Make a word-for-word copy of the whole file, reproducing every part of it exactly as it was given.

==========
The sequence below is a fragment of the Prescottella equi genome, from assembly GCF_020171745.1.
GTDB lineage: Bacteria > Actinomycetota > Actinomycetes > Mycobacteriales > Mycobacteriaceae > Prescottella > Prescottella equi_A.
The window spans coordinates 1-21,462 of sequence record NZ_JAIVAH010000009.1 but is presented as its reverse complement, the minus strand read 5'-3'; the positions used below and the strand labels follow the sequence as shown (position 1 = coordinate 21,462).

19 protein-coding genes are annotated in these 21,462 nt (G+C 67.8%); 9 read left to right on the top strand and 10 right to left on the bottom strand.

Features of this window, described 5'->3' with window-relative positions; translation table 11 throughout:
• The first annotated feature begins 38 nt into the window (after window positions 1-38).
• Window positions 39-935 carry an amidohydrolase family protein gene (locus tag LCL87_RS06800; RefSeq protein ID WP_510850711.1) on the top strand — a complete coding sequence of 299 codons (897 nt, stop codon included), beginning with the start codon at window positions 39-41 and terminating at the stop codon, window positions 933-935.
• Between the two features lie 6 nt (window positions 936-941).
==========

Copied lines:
The sequence below is a fragment of the Prescottella equi genome, from assembly GCF_020171745.1.
GTDB lineage: Bacteria > Actinomycetota > Actinomycetes > Mycobacteriales > Mycobacteriaceae > Prescottella > Prescottella equi_A.
The window spans coordinates 1-21,462 of sequence record NZ_JAIVAH010000009.1 but is presented as its reverse complement, the minus strand read 5'-3'; the positions used below and the strand labels follow the sequence as shown (position 1 = coordinate 21,462).

19 protein-coding genes are annotated in these 21,462 nt (G+C 67.8%); 9 read left to right on the top strand and 10 right to left on the bottom strand.

Features of this window, described 5'->3' with window-relative positions; translation table 11 throughout:
• The first annotated feature begins 38 nt into the window (after window positions 1-38).
• Window positions 39-935 carry an amidohydrolase family protein gene (locus tag LCL87_RS06800; RefSeq protein ID WP_510850711.1) on the top strand — a complete coding sequence of 299 codons (897 nt, stop codon included), beginning with the start codon at window positions 39-41 and terminating at the stop codon, window positions 933-935.
• Between the two features lie 6 nt (window positions 936-941).